Posted on 17 Mar 2010
As a vote on health care nears, House Democratic leaders are trying to woo party holdouts still wrestling with their decision.
An ongoing CNN analysis shows that opposition in the House to the Senate health care plan has reached 204 members -- 12 votes shy of defeating it.
Rep. Jason Altmire, D-Pennsylvania, said Wednesday that while he thinks the current version of the bill is better than what the House voted on in November, he's not ready to throw his support behind it.
Altmire told CNN's "American Morning" that he first needs to see the finished product and the estimated price tag from the nonpartisan Congressional Budget Office.
The House is expected to vote this week on the roughly $875 billion bill passed by the Senate in December. After the bill is signed into law, the House would then vote on a package of "fixes" proposed by President Obama.
Altmire echoed other House Democrats who are skeptical of the Senate bill, saying he wanted to strike the provision that exempts Nebraska from paying increased Medicaid expenses.
"The only absolute, definitive red line that there is for me is I will not vote for a bill that increases the deficit by even one penny," he said.
Some wavering House Democrats have also expressed concern the Senate bill does not include an adequate level of subsidies to help middle- and lower-income families purchase coverage. They also object to the Senate's proposed tax on high-end insurance plans.
Freshman Rep. John Boccieri, D-Ohio, said he is faced with "voting on an imperfect bill or doing nothing."Whether I serve two terms or one, I just want to make the right decision for the people of our district and Ohio and the country," he said.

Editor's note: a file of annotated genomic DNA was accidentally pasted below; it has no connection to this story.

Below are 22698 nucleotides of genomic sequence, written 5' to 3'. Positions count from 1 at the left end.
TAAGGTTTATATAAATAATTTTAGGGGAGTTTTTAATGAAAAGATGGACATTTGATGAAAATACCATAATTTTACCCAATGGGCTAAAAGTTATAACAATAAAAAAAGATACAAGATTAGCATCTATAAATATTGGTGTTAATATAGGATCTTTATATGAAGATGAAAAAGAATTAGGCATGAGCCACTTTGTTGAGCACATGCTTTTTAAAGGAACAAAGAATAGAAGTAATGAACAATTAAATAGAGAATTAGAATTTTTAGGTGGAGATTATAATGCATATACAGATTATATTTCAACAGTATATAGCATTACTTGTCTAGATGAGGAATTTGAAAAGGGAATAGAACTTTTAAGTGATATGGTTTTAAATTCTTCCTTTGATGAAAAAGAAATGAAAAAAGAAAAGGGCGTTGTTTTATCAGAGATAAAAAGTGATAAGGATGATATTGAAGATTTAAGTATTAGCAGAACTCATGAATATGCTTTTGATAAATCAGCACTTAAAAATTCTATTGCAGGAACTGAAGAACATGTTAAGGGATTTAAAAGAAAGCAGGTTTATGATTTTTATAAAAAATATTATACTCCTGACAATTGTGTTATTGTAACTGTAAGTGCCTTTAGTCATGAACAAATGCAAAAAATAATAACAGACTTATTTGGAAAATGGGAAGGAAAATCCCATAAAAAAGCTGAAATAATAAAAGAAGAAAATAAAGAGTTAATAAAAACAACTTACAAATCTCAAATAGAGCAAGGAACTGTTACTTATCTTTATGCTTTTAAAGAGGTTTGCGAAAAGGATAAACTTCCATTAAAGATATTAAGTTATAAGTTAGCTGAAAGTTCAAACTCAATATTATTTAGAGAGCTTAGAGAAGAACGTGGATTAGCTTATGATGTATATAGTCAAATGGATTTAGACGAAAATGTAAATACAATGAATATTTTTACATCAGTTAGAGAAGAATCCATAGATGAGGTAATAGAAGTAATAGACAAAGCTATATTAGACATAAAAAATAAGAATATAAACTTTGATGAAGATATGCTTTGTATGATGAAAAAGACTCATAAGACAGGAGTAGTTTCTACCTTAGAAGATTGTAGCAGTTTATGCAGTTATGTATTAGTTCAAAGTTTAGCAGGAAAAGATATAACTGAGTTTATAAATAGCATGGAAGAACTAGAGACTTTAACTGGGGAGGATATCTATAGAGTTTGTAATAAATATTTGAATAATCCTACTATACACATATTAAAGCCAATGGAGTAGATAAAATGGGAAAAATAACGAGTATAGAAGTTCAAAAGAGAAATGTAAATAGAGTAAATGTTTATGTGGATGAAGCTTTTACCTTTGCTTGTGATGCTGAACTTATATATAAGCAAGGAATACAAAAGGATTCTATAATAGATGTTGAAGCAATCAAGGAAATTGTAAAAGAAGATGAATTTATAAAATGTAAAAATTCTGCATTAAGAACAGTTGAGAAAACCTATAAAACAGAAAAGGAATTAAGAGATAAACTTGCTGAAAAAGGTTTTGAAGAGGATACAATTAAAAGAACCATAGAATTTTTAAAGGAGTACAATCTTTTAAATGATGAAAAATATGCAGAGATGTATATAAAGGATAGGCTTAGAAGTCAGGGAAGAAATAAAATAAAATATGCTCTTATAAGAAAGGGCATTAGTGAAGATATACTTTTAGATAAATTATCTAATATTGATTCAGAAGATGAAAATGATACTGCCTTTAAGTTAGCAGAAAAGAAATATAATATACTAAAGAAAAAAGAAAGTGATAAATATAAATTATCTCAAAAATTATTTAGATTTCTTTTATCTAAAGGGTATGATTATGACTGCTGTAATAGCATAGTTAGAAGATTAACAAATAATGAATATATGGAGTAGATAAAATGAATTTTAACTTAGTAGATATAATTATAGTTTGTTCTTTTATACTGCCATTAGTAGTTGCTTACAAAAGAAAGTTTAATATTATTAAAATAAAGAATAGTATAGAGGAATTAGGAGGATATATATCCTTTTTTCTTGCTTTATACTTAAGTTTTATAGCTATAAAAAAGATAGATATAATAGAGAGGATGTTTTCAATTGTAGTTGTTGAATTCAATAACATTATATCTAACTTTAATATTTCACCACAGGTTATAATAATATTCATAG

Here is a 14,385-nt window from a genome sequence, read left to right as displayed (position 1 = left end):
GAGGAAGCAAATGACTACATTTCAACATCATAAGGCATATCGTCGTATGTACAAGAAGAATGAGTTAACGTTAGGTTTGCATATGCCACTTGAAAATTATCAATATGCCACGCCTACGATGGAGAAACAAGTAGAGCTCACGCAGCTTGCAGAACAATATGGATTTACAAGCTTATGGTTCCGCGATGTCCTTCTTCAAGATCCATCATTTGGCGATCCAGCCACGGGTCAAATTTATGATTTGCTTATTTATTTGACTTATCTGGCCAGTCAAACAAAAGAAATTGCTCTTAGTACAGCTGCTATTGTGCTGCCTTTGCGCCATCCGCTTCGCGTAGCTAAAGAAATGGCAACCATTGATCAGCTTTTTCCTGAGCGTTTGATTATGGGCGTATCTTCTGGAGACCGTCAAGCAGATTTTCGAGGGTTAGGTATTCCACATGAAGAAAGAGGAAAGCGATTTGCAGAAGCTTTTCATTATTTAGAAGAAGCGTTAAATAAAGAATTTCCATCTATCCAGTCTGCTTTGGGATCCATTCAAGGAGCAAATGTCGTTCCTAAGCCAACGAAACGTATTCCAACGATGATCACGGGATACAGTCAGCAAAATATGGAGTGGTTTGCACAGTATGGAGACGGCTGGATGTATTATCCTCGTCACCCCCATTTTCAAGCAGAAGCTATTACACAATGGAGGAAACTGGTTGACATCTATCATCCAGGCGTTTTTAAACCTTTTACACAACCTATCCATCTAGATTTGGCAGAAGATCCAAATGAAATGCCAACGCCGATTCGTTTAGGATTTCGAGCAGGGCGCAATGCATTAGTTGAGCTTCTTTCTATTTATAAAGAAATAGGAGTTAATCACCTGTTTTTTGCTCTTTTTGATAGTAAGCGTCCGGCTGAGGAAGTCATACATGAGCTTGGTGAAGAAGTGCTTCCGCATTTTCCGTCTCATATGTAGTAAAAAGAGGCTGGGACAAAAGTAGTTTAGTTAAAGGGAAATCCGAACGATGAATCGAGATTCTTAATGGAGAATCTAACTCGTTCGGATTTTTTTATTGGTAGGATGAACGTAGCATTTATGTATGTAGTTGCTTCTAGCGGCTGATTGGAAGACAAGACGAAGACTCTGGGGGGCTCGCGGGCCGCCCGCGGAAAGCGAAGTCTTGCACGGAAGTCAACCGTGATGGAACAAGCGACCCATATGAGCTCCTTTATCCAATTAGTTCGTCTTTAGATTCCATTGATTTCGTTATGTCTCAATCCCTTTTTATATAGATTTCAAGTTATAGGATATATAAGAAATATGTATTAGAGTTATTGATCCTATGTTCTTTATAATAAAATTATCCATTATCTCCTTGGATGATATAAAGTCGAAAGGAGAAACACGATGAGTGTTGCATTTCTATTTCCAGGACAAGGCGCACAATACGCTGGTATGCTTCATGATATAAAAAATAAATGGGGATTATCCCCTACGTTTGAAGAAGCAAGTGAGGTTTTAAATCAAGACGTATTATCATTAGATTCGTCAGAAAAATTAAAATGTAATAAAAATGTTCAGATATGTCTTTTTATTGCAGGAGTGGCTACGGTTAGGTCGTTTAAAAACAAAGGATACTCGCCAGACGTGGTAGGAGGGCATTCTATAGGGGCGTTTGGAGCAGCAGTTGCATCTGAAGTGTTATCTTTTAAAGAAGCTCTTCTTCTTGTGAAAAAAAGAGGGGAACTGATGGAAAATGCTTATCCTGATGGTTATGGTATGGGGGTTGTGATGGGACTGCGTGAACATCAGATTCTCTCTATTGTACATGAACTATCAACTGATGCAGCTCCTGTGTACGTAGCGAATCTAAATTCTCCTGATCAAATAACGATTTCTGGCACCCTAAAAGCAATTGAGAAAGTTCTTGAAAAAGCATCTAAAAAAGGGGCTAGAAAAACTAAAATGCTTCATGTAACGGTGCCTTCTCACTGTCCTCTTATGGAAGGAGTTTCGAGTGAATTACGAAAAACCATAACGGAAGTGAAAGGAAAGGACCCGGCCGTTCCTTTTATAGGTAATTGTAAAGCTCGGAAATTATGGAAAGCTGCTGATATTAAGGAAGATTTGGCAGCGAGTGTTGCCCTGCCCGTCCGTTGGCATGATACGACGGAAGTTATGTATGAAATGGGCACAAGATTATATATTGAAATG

Another Ohio Democrat, Rep. Dennis Kucinich, announced Wednesday that he plans to vote in favor of the Senate bill. Kucinich voted against the House bill in November.
"I have doubts about the bill. I do not think it is a step toward anything I've supported in the past," Kucinich said. "However, after careful discussions with President Obama, Speaker Pelosi, my wife Elizabeth and close friends, I've decided to cast a vote in favor of the legislation."
Two top Republican vote-counters, Senate Minority Whip Jon Kyl and House Minority Whip Eric Cantor, released a memo last week saying that a relatively small number of Democrats hold a tremendous amount of sway on the issue.
"We believe House passage of the Senate's health care bill will ultimately be decided by the 37 remaining House Democrats who voted NO to a government takeover last November, and the ... 21 House Democrats who originally voted YES, but may now be on the fence," they wrote.
House Speaker Nancy Pelosi may call for a vote on a rule that would simply "deem" the Senate bill to be passed instead of making each lawmaker voice support or opposition. The House then would proceed to the separate vote on the more popular changes to the Senate bill.
The idea has been dubbed the "Slaughter" solution, named after New York Democratic Rep. Louise Slaughter, who is the chair of the House Rules Committee.
Congress first used the self-executing rule in 1933, according to a memo sent to reporters by Vince Morris, spokesman for the House Rules Committee.
"It's been used often. It's been used by both parties. There's nothing unconstitutional about it. It's perfectly legitimate," Slaughter told CNN.
Slaughter said she sees "no necessity" in having to take a vote on a bill that includes provisions House Democrats don't support.
House Minority Leader John Boehner, R-Ohio, said Tuesday that Republicans will try to block the procedure. They will try to force a vote on a resolution requiring the Senate health care bill to be brought to an up-or-down vote.
Pelosi told reporters she wouldn't make a firm decision on strategy until receiving a final cost estimate on the legislation from the CBO.
Altmire said he doesn't support Slaughter's idea because it "increases the opportunity for the public to say, 'You know what, I'm not comfortable with this process.'"
"The polls at best are mixed on this, perhaps even tilting toward public reluctance to do this. I think the biggest thing is that the public has to accept the process and policy that we've passed," he said.